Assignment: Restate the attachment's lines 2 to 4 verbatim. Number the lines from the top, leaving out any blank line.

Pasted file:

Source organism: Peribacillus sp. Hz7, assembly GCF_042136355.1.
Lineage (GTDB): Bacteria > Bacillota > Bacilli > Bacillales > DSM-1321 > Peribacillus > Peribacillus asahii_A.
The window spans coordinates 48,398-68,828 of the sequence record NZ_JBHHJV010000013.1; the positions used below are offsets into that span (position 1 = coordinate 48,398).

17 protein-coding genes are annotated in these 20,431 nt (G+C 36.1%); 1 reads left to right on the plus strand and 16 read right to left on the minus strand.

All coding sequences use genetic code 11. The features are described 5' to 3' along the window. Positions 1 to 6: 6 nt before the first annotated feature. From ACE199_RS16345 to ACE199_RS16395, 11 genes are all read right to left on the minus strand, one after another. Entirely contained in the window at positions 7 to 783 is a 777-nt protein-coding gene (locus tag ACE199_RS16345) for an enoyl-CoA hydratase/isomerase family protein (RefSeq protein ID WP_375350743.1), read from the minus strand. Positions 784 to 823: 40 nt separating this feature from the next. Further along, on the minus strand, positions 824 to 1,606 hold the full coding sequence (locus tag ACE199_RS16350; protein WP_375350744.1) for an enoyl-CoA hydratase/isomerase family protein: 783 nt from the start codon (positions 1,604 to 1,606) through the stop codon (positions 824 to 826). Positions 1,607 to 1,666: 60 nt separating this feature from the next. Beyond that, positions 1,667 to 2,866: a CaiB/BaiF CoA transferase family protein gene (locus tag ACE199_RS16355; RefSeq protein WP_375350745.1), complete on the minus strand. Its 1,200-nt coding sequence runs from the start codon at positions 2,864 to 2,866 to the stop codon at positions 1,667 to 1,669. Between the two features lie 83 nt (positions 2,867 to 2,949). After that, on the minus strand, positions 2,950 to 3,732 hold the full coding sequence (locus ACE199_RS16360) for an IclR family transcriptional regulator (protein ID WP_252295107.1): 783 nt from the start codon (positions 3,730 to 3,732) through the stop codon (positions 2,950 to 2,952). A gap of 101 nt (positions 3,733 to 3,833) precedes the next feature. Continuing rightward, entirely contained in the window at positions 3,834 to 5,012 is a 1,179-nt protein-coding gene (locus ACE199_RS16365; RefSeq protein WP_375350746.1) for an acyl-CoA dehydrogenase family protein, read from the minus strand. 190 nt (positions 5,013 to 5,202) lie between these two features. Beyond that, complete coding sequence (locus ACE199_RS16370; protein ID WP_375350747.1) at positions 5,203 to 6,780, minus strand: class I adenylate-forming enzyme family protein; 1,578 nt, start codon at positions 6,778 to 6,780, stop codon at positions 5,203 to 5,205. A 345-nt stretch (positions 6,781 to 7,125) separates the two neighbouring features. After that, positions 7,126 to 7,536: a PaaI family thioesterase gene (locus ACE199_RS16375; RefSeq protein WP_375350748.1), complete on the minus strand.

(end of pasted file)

Lineage (GTDB): Bacteria > Bacillota > Bacilli > Bacillales > DSM-1321 > Peribacillus > Peribacillus asahii_A.
The window spans coordinates 48,398-68,828 of the sequence record NZ_JBHHJV010000013.1; the positions used below are offsets into that span (position 1 = coordinate 48,398).

17 protein-coding genes are annotated in these 20,431 nt (G+C 36.1%); 1 reads left to right on the plus strand and 16 read right to left on the minus strand.